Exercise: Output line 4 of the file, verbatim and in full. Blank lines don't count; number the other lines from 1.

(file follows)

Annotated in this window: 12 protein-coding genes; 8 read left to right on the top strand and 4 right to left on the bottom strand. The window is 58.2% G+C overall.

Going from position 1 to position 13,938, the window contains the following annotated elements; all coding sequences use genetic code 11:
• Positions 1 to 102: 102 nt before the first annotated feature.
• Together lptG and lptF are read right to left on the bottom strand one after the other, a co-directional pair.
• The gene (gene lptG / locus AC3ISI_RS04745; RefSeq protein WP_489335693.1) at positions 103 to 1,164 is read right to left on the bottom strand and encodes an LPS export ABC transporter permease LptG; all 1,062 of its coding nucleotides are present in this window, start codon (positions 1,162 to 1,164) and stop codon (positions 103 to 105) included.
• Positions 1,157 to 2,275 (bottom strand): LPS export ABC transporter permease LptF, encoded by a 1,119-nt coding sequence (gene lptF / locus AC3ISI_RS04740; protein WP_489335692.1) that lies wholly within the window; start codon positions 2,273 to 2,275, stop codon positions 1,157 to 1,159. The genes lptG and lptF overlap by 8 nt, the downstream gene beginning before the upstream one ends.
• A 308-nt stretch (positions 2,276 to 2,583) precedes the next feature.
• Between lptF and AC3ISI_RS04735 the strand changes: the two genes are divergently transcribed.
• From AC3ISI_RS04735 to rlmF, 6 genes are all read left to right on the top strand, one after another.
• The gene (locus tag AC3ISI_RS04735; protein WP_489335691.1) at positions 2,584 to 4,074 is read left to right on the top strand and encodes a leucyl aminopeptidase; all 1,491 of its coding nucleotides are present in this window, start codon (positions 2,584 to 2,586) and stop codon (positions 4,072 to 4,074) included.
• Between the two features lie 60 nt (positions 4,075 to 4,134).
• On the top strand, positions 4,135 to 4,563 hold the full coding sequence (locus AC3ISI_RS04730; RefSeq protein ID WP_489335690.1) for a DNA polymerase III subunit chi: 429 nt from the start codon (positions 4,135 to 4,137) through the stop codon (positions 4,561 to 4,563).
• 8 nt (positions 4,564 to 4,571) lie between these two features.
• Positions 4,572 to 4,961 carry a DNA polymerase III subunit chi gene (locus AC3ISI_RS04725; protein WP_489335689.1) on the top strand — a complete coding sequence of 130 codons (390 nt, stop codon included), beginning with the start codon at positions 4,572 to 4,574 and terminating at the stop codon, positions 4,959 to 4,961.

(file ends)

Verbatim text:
• Together lptG and lptF are read right to left on the bottom strand one after the other, a co-directional pair.